First lesson was only to use carry-on bags.  I don't even know the number of times the airline has lost our bags.  One trip was when we were in Colorado with 2 extra children to go skiing and no coats because the bags were lost!  Also, when traveling by train, it just doesn't make sense to bring big, heavy bags.  I know, I've been there.  You are personally responsible for finding a spot for your bag and getting them on and off the train with no assistance (in a matter of minutes).

I've learned how to condense what I take and make pieces work together.  I should have said earlier, I'm no fashionista...not at all!  I just want to blend in and look relatively pulled together.  I've also learned that when going to other countries to not wear bright colors or prints.  When in doubt, wear black.  Always.  I've never gone wrong with that from Europe to South America to Canada.

I thought I'd give you a look at what I packed for this last trip to Europe with my girls.  I should preface this by saying that we were doing a lot of outdoor activities.  Nothing fancy at all.

Here are my 2 favorite bags.  I've had my Brookstone rolling bag for years!  It has been the best thing.  I've purchased other bags and they've always had issues.  Not this one.  Plus, so much fits inside!  What do you think about the Duluth shoulder bag?  I love this bag!  It is so functional.  Maybe not fashionable, but very useful.  First of all, it has a pocket that slides over your rolling bag handle.  This is so nice when your running through the airport because your bag doesn't slide off.  Secondly, it has a ton of pockets!  Seriously a place for everything including an iPad or a small laptop.  I use this bag to hold my iPad (with the Kindle app so I don't have to bring books), my travel Bible and journal (not pictured),  headphones,  a travel size umbrella (I have needed it on several trips, plus mine has a strap to hook onto your purse), a note book and pen, sunglasses, ear plugs and eye mask and a  reusable bag (lots of countries charge you for shopping bags.  I always bring my own.) Most importantly are my snacks.  lol!  Tied on the outside of my bag with a Coach scarf is my pillow-a necessity for a long flight.  

Another thing in my Duluth bag is my water bottle.  I drink a lot of water and I especially get thirsty on long flights.  On this trip, we were renting a car and then going to be doing lots of walking.  I didn't want to have to buy water every day.  Instead we purchased these collapsible Platypus bottles.  They're BPA free and hold up to 1.0 liters!  Perfect for traveling.  

Of course, all of my liquids needed to be easily accessible so I put them in my Duluth bag.  I packed all the liquids inside a plastic bag.

Besides the typical toiletries, I also packed essential oils.  The ones I always take on trips are Di-Gize-for stomach issues, Lavendar-to sleep and for skin irritations, Thieves-congestion and colds, Pan-away and Deep Relief for muscle aches and headaches and Stress Away for obvious reasons and because it's my favorite.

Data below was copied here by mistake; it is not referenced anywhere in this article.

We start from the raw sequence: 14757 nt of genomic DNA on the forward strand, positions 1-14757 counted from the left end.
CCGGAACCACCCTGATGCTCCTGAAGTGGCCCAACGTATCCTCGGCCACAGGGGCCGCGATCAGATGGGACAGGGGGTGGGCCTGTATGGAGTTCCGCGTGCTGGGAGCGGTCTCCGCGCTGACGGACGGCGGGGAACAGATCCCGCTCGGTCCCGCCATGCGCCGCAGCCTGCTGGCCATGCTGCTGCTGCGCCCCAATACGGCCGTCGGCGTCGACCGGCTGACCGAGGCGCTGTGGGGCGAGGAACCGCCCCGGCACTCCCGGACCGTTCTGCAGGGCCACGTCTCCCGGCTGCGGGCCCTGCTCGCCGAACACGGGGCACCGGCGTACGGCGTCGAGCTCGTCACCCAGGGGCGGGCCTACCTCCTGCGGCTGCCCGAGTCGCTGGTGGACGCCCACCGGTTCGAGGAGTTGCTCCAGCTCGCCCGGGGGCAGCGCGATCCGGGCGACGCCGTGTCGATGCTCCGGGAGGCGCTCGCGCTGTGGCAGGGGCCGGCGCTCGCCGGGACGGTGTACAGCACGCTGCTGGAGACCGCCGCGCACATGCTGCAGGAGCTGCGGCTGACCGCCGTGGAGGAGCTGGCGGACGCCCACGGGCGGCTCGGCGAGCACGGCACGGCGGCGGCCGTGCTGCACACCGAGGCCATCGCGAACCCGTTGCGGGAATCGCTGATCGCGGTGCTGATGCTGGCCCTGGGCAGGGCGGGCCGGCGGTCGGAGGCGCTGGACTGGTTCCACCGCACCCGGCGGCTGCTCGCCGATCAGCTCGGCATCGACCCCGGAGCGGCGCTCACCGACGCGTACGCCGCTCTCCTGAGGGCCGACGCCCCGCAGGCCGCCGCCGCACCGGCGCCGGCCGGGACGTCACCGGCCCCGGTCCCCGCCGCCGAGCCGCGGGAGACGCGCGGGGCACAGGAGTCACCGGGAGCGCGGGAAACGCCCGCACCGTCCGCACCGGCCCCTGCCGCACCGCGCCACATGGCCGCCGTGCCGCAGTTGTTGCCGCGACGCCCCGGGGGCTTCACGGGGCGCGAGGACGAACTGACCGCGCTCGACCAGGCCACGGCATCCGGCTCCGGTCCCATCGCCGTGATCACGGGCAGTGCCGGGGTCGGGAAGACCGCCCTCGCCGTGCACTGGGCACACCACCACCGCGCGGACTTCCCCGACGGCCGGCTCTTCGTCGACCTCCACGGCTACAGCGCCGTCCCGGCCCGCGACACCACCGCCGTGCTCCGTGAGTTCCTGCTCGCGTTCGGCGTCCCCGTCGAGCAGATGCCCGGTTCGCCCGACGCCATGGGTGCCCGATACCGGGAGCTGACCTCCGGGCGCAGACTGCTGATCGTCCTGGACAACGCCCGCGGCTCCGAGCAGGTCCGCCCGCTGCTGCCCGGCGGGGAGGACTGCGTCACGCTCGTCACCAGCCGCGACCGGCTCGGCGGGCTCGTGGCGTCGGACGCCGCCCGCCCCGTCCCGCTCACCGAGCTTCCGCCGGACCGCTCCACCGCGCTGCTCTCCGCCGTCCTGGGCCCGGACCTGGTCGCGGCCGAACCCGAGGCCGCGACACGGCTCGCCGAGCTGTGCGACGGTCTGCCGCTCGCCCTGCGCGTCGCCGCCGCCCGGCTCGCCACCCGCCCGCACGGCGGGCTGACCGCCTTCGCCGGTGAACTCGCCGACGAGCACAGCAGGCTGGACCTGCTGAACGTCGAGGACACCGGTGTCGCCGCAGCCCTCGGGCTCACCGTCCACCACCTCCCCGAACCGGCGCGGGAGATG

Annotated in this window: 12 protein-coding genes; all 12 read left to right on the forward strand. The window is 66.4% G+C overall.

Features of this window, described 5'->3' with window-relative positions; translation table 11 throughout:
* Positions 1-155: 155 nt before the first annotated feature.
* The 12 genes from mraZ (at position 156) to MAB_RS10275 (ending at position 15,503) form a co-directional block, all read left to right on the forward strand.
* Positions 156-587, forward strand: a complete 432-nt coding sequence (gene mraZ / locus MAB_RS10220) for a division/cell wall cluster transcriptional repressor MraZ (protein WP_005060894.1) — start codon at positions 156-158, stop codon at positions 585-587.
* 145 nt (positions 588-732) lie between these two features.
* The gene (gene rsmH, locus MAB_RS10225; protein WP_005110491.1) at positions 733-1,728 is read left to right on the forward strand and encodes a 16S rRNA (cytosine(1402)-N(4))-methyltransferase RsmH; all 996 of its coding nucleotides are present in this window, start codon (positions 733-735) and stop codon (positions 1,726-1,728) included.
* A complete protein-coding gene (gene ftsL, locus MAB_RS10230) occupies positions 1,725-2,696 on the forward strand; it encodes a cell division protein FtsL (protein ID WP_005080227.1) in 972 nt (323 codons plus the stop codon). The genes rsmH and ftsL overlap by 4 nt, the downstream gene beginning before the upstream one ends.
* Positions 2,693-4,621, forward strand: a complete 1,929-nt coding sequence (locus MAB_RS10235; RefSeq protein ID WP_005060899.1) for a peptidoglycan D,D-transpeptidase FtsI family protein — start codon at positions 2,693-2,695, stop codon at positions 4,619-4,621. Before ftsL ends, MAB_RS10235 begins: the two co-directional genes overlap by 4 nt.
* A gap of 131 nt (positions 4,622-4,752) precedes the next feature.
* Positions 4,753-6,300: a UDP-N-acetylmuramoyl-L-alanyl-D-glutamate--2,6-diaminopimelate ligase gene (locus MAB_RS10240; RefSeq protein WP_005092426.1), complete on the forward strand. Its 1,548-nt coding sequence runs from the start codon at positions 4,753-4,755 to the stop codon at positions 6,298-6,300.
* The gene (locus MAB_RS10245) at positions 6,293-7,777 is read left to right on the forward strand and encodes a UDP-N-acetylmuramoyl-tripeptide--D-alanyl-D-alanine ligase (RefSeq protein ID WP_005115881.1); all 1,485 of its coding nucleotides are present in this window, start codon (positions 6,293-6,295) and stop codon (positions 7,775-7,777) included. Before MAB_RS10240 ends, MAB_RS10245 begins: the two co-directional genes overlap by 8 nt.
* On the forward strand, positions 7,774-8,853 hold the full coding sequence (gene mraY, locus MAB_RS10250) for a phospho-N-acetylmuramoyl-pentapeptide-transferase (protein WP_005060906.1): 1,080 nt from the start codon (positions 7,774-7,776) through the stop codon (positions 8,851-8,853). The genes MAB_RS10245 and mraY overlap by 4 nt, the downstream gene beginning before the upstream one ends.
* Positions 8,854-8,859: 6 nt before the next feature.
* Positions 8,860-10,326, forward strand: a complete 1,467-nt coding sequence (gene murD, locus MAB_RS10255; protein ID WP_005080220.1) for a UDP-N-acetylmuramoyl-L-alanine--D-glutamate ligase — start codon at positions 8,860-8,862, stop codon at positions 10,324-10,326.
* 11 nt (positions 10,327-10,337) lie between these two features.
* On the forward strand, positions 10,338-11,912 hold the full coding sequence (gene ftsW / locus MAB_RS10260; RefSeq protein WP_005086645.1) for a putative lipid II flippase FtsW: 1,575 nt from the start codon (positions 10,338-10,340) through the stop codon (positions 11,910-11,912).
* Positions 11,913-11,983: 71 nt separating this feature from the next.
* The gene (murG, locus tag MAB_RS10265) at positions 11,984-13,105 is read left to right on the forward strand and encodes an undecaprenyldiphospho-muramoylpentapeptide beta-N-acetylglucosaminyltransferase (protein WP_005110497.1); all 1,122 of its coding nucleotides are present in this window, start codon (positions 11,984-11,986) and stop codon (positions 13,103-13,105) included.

Now onto my Brookstone bag.  Here's what's inside:

We were in Europe (Switzerland and France) in May.  We experienced a wide range of temperatures, mostly chilly though for us southern girls.  

I packed all casual clothes.  3 long sleeved shirts and 2 short sleeved.  These were all thin fabric that was easy to rinse out in the hotel room and then hang to dry.  

I had 3 pairs of jeans-skinny, black and straight legged.

2 dresses that were only worn in Bordeaux because it was too cold in Switzerland.  I paired the first with my denim jacket and the striped one with the white button down, tied at the waist.

The black North Face was worn almost daily!  It was the most practical item that I brought.  As I said earlier, the denim jacket was worn with the dress and the scarf was only worn on the plane.  

Now for the shoes.  I go for comfort with shoes, all the way!  The 2 pairs of flats are Lucky Brand.  They are the most comfortable flat I've ever worn.  Very cushy inside.  We did lots of walking and my feet never hurt in these.  The leopard pair are almost worn out, but I just love them and they really liven up my black, blah outfits.  The platinum pair were new for this trip and go with absolutely everything.  Plus these shoes take up hardly any room in my luggage.  Now onto the LL Bean boots.  I almost didn't bring them.  Then I found some space in my bag.  I am SO glad I included them!  The day we visited Rhinefall it was cold and raining.  My feet would have been wet and frozen in anything else.  

These little compression bags were a life saver!  The large bag fit my jeans, spaghetti strap shirts and PJ's.  The smaller one held all of my tops and underthings.  This was my first time to use these.  I'll definitely buy more!